In summary, the screen with a large number of epitope-specific antibodies has resulted in the detection of three candidate surrogate markers for GSAO activity in PWBC under high serum conditions. To search for further potential markers, antibodies targeted against phosphorylated substrate epitopes or docking motifs of a specific kinase or kinase family were used on GSAO-, GSCA- or mock-treated PWBC lysates.
Detection of further proteins affected by GSAO in PWBC high serum culture using kinase substrate-specific antibodies
Phosphorylated substrate epitope-directed antibodies for the protein targets of the kinase families Akt, ATM/ATR, Cdk, MAPK, PKA, PKC and PKD, as well as a PDK-1 phospho-docking motif antibody (for details see additional file 9) were used to detect changes in kinase substrate proteins of PWBC cultured in high or low serum in the presence or absence of GSAO and GSCA. Selected results are shown in figures 6 and additional files 6 and 7. GSAO-induced protein phosphorylation changes were again, as expected, much more pronounced under low serum culture conditions and served as a useful control for the general functionality of the antibodies. GSAO-effects in high serum-cultured PWBC were observed with the Akt (figure 6), PKA (additional file 6) and PKD (additional file 7) substrate-directed antibodies. These results show that a range of further proteins affected by GSAO-exposure of PWBC cultured in high serum remain to be identified.
GSAO affects signalling proteins in HUVEC endothelial cells
GSAO targets proliferating endothelial cells in vivo , therefore experiments were carried out with primary endothelial cells. Human umbilical vein endothelial cells (HUVEC) were treated with 15 or 50 μM GSAO. Increased tyrosine phosphorylation was observed in the HUVEC upon 15 μM treatment with GSAO (figure 7A). The PRK1/PKNα Thr778 antibody-immunoreactive band of 100 kDa was not detectable in HUVEC upon treatment with GSAO and no changes in phosphorylation or protein expression of PRK1/PKNα were detectable (figure 7B). No induction of phosphorylation of Erk1/2 Thr202/Tyr204 was observed (figure 7B). However, GSAO treatment of HUVEC with 50 μM GSAO clearly induces a mobility shift of the Hic-5 band (see figure 7B) similar to that seen in PWBC cultured in high serum.
STM drugs are playing an increasingly important role in cancer therapy. Many of these drugs appear to have low toxicity profiles, so biological responses are expected below drug concentrations, which lead to massive side effects. Based on the results from previous animal studies [10, 18], one can speculate that this may also be the case for novel anti-cancer compound GSAO. Surrogate markers that can be monitored to detect the biological activity of a STM drug in patients shortly after drug application may therefore be of great value for its optimal clinical development.
GSAO is thought to primarily interfere with proliferating endothelial cells , hence disrupting the further growth of tumour vasculature. GSAO activity is therefore dependent on systemic distribution through the blood vessels and capillaries but probably does not need to penetrate deeply into tissues to exert key effects. As endothelial cells and PWBC are both key components of the blood vessel system and will be exposed to circulating GSAO to a similar degree, PWBC should be well suited for the analysis of surrogate markers for GSAO activity in vivo.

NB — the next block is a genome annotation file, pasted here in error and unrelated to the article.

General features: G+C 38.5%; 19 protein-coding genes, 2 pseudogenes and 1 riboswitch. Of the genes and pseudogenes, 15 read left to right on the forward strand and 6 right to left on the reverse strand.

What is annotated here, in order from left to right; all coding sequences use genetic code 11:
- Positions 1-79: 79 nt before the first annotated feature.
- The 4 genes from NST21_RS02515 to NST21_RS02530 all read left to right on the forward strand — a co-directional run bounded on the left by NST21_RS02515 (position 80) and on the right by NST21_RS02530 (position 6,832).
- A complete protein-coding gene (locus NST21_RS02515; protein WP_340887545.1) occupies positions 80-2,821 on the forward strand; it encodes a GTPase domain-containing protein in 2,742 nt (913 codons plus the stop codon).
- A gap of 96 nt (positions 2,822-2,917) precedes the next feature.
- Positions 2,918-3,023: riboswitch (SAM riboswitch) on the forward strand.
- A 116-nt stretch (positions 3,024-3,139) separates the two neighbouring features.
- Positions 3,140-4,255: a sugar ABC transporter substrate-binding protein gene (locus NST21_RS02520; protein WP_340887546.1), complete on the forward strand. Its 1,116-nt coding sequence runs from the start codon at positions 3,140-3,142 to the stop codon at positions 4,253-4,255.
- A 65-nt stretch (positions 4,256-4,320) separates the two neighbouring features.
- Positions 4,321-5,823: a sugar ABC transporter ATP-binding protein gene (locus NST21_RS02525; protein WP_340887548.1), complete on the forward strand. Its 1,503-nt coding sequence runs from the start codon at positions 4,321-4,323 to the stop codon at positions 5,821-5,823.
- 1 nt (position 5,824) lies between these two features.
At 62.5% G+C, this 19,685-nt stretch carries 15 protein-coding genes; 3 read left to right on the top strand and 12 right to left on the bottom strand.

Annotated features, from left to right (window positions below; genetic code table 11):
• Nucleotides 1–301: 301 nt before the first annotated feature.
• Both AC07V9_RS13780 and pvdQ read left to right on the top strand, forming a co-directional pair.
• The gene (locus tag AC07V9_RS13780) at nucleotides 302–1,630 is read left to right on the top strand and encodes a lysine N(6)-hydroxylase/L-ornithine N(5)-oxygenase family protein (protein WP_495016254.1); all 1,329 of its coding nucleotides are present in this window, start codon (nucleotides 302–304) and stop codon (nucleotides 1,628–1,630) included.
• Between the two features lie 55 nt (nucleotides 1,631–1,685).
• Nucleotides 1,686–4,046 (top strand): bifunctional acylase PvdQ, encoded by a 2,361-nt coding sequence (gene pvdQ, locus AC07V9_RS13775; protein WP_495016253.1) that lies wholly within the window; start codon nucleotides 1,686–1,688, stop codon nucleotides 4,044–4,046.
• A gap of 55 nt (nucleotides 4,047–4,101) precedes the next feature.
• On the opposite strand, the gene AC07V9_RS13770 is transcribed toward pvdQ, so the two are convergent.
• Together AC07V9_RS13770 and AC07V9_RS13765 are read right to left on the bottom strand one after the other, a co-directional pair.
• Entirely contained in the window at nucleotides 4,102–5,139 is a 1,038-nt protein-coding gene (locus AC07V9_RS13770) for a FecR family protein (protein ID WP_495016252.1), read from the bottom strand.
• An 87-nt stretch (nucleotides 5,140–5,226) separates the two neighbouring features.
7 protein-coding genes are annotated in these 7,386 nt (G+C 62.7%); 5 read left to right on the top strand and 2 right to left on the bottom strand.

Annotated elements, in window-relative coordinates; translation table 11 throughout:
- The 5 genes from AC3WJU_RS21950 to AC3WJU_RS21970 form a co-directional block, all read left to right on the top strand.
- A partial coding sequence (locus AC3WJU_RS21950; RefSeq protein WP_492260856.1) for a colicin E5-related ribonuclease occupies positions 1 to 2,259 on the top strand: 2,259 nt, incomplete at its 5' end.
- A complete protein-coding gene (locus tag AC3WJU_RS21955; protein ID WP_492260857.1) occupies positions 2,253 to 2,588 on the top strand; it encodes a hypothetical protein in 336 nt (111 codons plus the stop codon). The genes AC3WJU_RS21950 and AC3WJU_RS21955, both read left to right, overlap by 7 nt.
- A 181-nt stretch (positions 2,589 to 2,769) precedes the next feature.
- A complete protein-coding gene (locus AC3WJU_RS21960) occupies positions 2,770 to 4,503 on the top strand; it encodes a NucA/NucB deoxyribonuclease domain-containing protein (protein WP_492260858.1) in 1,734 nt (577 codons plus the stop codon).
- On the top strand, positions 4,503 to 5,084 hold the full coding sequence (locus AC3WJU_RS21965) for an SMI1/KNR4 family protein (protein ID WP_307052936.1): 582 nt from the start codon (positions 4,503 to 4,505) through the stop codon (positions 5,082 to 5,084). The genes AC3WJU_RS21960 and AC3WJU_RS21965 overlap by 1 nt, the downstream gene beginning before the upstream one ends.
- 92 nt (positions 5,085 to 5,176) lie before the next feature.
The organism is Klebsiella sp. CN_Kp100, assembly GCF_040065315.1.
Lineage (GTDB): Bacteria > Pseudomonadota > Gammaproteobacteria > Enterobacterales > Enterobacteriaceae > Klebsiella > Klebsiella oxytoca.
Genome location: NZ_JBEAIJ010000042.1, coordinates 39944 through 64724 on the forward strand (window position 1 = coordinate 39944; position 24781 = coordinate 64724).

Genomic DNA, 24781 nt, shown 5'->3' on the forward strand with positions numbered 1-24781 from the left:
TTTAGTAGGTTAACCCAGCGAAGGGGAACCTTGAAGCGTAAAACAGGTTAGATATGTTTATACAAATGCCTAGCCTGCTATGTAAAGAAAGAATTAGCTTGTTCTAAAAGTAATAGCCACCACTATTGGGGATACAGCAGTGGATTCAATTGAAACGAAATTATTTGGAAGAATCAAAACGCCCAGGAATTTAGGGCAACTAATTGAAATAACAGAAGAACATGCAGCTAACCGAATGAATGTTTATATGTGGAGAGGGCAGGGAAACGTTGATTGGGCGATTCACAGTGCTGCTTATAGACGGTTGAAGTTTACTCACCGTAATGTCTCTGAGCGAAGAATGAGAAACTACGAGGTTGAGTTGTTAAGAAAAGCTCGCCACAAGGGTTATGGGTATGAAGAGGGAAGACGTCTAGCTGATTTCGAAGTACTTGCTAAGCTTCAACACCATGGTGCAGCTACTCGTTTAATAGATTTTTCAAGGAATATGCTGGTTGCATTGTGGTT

Our experiments clearly show that classical low serum culture, often used to reduce background signals prior to addition of a drug or factor, is not ideal to find potential markers for GSAO bioactivity in vivo. Furthermore, this study was only possible through the multitude of commercial signalling protein antibodies that have become available in the last few years. These antibodies, directed against specific phosphorylated or nonphosphorylated protein epitopes in signalling proteins, allow the rapid analysis of a significant part of the signalling phosphoproteome. In order to obtain reliable data with these antibodies, their specificity must be carefully evaluated. In our western blot experiments, we frequently found multiple bands resulting from a single antibody analysed. Signals appeared often at unexpected sizes, especially for polyclonal anti sera. Until now, high quality monoclonal antibodies are only available for a small number of phosphoepitopes. We feel that this would make, at present, results from high throughput (HTP) array-format assays or FACS-based HTP analyses like multiplex-bead assays difficult to properly evaluate.
Monitoring of drug effects on total protein expression levels, is simpler, but appears to be overall less informative as many phospho-changes are not mirrored by changes in overall protein expression. Nevertheless, it can give some initial leads and many good quality monoclonal antibodies are readily available. For optimal retrieval of information from western blot type assays it is necessary to perform non-automated visual re-inspections to detect all changes. The GSAO-induced Hic-5 mobility shift was found through this approach and would have been missed using a spot array or another technique not separating proteins by apparent molecular weight.